Stimulants – like Ritalin, Adderall and Provigil – are common medications for ADHD and narcolepsy. Although we still don’t understand exactly how these drugs work, researchers believe they bind to transport molecules that clear out certain hormones from the brain after they’ve carried out their functions. Those hormones include dopamine, which effects movement, emotional response and the experience of pleasure and pain, and norepinephrine, which governs attention and impulsivity.
By binding to these transporters, stimulants increase the levels of dopamine and norepinephrine swimming around the synapses, smoothing out any imbalances that may exist. This leads to a “focusing” effect, which reduces impulsive behavior, boosts alertness and improves concentration overall.
Which is probably why students, in particular, so often turn to these drugs. A 2005 survey of more than 10,000 college students found that 4-7 percent had sampled prescription stimulants at least once. At some universities, that rate was as high as 25 percent. “That, in itself, might be an under-reporting,” says Chatterjee, “because people might be reluctant to admit they do this.”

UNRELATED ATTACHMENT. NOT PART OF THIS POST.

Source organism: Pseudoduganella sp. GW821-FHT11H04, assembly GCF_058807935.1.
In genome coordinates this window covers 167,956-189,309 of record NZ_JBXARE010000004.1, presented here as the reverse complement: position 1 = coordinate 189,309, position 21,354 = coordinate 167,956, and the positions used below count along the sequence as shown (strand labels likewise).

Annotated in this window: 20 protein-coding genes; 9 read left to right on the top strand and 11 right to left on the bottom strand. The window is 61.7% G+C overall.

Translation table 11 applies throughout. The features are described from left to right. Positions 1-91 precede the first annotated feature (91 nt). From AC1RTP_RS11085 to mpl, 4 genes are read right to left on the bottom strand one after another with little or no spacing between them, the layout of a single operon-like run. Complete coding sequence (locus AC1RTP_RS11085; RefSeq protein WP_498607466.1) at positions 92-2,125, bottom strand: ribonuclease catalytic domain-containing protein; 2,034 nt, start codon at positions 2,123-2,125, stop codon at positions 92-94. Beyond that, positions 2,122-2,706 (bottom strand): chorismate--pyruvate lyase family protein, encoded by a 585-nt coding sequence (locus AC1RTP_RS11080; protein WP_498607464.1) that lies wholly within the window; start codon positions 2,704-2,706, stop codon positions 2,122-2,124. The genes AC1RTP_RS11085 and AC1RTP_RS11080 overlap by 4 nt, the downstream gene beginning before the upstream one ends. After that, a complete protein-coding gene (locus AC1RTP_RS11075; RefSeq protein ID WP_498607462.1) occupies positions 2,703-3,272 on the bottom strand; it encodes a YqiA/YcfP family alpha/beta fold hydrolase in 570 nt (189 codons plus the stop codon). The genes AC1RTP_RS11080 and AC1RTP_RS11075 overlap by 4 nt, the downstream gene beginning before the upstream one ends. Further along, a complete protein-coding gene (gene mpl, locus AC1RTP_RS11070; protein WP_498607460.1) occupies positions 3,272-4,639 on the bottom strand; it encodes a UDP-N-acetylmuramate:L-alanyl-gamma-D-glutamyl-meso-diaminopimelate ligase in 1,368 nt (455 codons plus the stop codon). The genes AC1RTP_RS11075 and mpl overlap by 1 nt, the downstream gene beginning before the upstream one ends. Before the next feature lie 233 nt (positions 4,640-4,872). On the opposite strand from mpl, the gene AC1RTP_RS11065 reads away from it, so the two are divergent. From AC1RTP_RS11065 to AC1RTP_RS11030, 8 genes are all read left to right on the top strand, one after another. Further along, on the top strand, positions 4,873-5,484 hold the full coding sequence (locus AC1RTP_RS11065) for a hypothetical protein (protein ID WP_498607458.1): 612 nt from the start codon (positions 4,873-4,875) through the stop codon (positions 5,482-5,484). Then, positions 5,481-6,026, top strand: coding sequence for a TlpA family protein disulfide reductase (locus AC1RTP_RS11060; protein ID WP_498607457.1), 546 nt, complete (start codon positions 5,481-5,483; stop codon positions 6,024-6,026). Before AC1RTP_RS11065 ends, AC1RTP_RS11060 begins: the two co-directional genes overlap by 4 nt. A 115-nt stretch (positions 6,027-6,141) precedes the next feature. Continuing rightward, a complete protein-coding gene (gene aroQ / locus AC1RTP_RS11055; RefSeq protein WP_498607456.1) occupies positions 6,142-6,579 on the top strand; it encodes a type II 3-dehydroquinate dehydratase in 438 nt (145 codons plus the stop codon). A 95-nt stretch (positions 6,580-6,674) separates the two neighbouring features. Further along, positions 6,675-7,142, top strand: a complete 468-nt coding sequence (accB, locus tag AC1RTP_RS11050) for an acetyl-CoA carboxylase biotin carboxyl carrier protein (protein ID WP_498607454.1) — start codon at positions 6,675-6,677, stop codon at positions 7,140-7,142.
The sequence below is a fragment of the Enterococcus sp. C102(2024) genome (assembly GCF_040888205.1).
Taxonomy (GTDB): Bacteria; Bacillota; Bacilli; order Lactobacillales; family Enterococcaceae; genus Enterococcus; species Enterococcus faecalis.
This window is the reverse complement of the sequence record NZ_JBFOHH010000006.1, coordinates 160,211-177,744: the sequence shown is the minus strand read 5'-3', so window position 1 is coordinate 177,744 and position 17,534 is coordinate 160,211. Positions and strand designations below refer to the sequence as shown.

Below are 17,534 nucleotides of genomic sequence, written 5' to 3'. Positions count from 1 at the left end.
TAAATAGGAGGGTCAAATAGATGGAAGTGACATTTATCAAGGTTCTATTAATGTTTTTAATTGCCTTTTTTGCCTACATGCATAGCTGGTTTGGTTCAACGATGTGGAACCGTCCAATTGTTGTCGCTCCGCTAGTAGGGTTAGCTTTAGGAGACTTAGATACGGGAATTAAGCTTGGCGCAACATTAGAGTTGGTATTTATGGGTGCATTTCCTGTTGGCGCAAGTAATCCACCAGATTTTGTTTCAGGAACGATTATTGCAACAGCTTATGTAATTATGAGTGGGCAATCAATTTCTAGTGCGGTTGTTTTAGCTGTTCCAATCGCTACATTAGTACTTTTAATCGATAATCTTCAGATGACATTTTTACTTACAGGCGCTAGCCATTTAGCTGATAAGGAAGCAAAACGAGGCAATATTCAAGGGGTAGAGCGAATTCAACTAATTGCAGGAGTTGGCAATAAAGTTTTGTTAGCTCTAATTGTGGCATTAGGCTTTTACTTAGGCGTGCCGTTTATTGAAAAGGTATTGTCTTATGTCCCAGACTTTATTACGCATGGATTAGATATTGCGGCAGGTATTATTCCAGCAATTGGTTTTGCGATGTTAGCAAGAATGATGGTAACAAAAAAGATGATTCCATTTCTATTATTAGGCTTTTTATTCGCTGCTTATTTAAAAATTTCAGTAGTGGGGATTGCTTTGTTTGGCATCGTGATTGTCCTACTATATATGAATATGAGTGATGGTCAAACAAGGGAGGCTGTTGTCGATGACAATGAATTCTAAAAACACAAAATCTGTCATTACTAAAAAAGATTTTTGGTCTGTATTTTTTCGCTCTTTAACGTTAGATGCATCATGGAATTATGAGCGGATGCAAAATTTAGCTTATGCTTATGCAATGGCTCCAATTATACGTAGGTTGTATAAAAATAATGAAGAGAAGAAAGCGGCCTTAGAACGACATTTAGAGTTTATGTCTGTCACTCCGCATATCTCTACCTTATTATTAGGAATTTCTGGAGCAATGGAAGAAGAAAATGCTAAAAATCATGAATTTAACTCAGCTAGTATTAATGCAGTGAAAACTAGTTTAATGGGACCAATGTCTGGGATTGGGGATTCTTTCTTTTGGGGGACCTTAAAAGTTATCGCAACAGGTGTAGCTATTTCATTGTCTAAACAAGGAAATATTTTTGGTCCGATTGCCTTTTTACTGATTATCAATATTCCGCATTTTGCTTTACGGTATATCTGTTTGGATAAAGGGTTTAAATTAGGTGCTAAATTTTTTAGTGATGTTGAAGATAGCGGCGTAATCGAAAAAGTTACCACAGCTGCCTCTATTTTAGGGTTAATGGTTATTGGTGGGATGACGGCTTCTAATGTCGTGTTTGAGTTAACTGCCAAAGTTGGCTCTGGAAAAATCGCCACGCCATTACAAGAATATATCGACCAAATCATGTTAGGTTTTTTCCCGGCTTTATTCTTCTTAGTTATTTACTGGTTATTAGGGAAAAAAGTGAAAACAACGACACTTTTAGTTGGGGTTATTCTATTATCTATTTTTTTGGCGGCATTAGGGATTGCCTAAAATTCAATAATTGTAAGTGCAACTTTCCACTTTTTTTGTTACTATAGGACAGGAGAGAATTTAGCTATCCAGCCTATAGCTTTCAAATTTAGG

Use is especially high among students enrolled at competitive colleges, who come from highly educated families and get mostly B’s instead of A’s before getting pharmaceutical help. “This is a particular population that feels pressured to perform,” he says.
Among teens, the usage rates may be even higher. A Partnership for a Drug Free America study, surveying 7,300 teenagers in grades 7-12, found that one in five had tried prescription stimulants. What’s more, teenagers felt using the meds was no big deal: Forty percent thought prescription drugs were safer than illegal ones, and a full third said they weren’t addictive.